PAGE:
6. Contribution to others does not connote self-sacrifice. Adler goes so far as to warn that  those who sacrifice their own lives for others are people who have conformed to society  too much. And please do not forget: We are truly aware of our own worth only when we  feel that our existence and behavior are beneficial to the community, that is to say, when  one feels “I am of use to someone.” Do you remember this? In other words, contribution  to others, rather than being about getting rid of the “I” and being of service to someone, is  actually something one does in order to be truly aware of the worth of the “I.” YOUTH:  Contributing to others is for oneself? PHILOSOPHER: Yes. There is no need to sacrifice  the self.
    7. Acceptance: accepting one’s irreplaceable “this me” just as it is. Confidence in others: to  place unconditional confidence at the base of one’s interpersonal relations rather than  seeding doubt.
    8. For the sake of convenience, up to this point I have discussed self-acceptance, confidence  in others, and contribution to others, in that order. However, these three are linked as an  indispensable whole, in a sort of circular structure. It is because one accepts oneself just  as one is—one self-accepts—that one can have “confidence in others” without the fear of  being taken advantage of. And it is because one can place unconditional confidence in  others, and feel that people are one’s comrades, that one can engage in “contribution to  others.” Further, it is because one contributes to others that one can have the deep  awareness that “I am of use to someone” and accept oneself just as one is. One can self-accept.
    9. They probably try to justify that by saying, “It’s busy at work, so I don’t have enough  time to think about my family.” But this is a life-lie. They are simply trying to avoid their  other responsibilities by using work as an excuse. One ought to concern oneself with  everything, from household chores and child-rearing to one’s friendships and hobbies and  so on. Adler does not recognize ways of living in which certain aspects are unusually  dominant.
    10. On such occasions, those who can accept themselves only on the level of acts are  severely damaged. YOUTH: You mean those people whose lifestyle is all about work?  PHILOSOPHER: Yes. People whose lives lack harmony. 
    11. Does one accept oneself on the level of acts, or on the level of being? This is truly a  question that relates to the courage to be happy.
    12. For a human being, the greatest unhappiness is not being able to like oneself. Adler came  up with an extremely simple answer to address this reality. Namely, that the feeling of “I  am beneficial to the community” or “I am of use to someone” is the only thing that can  give one a true awareness that one has worth.
  8. Happiness is the feeling of contribution.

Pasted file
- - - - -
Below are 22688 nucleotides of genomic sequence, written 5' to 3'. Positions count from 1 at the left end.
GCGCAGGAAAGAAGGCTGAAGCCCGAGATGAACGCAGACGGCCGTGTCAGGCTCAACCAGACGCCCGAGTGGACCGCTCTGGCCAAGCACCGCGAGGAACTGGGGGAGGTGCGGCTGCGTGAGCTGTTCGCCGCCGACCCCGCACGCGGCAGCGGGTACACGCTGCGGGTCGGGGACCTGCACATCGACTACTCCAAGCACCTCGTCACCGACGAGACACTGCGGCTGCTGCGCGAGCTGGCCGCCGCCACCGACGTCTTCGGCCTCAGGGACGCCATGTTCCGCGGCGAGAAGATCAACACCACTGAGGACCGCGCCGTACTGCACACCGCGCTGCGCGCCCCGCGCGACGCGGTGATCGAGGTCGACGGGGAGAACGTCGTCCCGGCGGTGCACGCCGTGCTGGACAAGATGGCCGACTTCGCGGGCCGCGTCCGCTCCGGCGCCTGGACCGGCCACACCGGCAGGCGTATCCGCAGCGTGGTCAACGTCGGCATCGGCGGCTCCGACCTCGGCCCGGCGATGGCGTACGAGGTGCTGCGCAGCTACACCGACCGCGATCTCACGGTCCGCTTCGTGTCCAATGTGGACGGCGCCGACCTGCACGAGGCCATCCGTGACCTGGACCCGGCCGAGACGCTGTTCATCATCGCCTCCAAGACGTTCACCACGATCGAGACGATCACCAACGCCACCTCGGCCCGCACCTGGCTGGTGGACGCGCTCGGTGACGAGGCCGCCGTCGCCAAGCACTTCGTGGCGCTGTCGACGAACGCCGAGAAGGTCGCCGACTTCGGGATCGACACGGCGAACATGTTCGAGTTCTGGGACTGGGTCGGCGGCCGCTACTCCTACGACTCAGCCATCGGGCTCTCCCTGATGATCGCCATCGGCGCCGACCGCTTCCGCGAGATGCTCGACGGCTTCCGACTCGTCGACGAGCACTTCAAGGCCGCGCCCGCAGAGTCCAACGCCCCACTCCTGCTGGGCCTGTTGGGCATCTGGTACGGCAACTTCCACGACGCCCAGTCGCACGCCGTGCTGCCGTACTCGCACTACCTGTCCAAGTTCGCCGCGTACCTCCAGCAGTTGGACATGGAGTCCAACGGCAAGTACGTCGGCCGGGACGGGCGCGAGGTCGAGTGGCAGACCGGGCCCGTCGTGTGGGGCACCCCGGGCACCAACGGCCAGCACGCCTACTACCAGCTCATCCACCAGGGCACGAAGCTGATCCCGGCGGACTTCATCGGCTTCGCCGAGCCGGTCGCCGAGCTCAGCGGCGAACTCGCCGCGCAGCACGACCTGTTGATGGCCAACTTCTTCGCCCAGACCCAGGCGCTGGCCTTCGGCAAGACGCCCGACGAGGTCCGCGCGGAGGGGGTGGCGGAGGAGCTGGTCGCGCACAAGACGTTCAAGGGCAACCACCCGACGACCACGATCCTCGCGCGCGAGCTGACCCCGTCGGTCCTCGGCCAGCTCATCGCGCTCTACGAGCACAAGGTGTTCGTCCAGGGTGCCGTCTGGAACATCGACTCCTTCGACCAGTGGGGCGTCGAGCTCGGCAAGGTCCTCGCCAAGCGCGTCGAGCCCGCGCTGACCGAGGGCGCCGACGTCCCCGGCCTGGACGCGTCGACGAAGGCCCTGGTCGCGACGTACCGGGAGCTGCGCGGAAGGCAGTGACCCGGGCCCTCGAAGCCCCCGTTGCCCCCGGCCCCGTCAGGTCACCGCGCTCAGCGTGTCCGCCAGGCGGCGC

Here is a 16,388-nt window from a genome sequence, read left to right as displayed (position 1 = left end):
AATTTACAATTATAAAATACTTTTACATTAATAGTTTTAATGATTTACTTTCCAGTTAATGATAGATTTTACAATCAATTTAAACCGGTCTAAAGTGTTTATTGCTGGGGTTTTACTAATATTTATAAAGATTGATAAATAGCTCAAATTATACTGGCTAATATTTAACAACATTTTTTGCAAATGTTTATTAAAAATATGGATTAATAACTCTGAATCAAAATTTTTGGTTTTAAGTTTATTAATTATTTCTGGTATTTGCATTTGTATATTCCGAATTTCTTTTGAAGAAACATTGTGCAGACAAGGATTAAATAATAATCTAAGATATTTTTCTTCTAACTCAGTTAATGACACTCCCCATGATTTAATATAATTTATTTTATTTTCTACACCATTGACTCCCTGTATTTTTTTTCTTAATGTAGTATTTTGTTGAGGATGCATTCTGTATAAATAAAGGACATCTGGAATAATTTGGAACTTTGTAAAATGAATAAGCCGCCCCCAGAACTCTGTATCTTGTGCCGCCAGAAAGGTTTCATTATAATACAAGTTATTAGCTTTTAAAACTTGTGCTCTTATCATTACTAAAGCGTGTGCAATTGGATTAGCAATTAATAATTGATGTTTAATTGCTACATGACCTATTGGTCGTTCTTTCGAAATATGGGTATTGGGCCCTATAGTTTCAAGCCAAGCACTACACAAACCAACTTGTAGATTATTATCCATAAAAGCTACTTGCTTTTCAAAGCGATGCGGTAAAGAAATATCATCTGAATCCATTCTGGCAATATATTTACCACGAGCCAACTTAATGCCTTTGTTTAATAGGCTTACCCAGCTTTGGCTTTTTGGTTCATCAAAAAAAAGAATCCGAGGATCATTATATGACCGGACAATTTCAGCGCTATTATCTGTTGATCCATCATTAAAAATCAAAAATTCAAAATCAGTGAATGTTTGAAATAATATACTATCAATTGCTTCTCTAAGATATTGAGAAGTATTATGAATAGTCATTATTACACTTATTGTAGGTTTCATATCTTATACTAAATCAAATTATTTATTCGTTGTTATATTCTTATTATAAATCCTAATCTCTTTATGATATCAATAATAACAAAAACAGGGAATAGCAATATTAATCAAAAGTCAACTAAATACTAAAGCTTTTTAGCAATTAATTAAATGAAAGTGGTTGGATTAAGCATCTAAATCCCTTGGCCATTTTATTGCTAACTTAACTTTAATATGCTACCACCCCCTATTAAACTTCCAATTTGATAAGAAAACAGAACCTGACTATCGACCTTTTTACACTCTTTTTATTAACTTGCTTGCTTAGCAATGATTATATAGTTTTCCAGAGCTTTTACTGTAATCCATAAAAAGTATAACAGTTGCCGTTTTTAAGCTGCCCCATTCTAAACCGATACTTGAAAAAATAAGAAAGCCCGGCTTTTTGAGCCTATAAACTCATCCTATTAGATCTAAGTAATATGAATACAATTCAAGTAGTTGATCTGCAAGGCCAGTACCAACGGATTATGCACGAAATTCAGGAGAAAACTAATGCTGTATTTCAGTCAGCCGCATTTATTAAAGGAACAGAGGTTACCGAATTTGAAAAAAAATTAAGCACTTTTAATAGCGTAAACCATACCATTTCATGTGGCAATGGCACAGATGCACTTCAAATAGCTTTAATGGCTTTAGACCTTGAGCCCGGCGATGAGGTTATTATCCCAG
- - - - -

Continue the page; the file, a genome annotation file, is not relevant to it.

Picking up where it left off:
1. If one really has a feeling of contribution, one will no longer have any need for  recognition from others. Because one will already have the real awareness that “I am of  use to someone,” without needing to go out of one’s way to be acknowledged by others.  In other words, a person who is obsessed with the desire for recognition does not have  any community feeling yet, and has not managed to engage in self-acceptance,  confidence in others, or contribution to others.
    2. What Adlerian psychology emphasizes at this juncture are the words “the courage to be  normal.” YOUTH: The courage to be normal? PHILOSOPHER: Why is it necessary to be  special? Probably because one cannot accept one’s normal self. And it is precisely for this  reason that when being especially good becomes a lost cause, one makes the huge leap to  being especially bad—the opposite extreme. But is being normal, being ordinary, really  such a bad thing? Is it something inferior? Or, in truth, isn’t everybody normal? It is  necessary to think this through to its logical conclusion.
    3. This conception, which treats life as a kind of story, is an idea that links with Freudian  etiology (the attributing of causes), and is a way of thinking that makes the greater part of  life into something that is “en route.” YOUTH: Well, what is your image of life?  PHILOSOPHER: Do not treat it as a line. Think of life as a series of dots. If you look  through a magnifying glass at a solid line drawn with chalk, you will discover that what  you thought was a line is actually a series of small dots. Seemingly linear existence is  actually a series of dots; in other words, life is a series of moments.
    4. If life were a line, then life planning would be possible. But our lives are only a series of  dots. A well-planned life is not something to be treated as necessary or unnecessary, as it  is impossible.
    5. You should be on a journey the moment you step outside your home, and all the moments  on the way to your destination should be a journey. Of course, there might be  circumstances that prevent you from making it to the pyramid, but that does not mean  you didn’t go on a journey. This is “energeial life.”
    6. The greatest life-lie of all is to not live here and now. It is to look at the past and the  future, cast a dim light on one’s entire life, and believe that one has been able to see  something.
    7. And Adler, having stated that “life in general has no meaning,” then continues,  “Whatever meaning life has must be assigned to it by the individual.”
    8. No matter what moments you are living, or if there are people who dislike you, as long as  you do not lose sight of the guiding star of “I contribute to others,” you will not lose your  way, and you can do whatever you like. Whether you’re disliked or not, you pay it no  mind and live free.
    9. Philosophy refers not to “wisdom” itself but to “love of wisdom,” and it is the very  process of learning what one does not know and arriving at wisdom that is important.  Whether or not one attains wisdom in the end is not an issue.

What I got out of it

  1. I think the narrative format is really helpful to make some concepts very concrete and memorable - all problems are interpersonal problems; you can be happy today; you are the only one who can change you; happiness is contribution; past doesn't matter; trauma isn't real - we are not determined by our experiences, but the meaning we give to them; separation of tasks; courage comes from the confidence that you can contribute, that you are worthy; only encouragement and not praise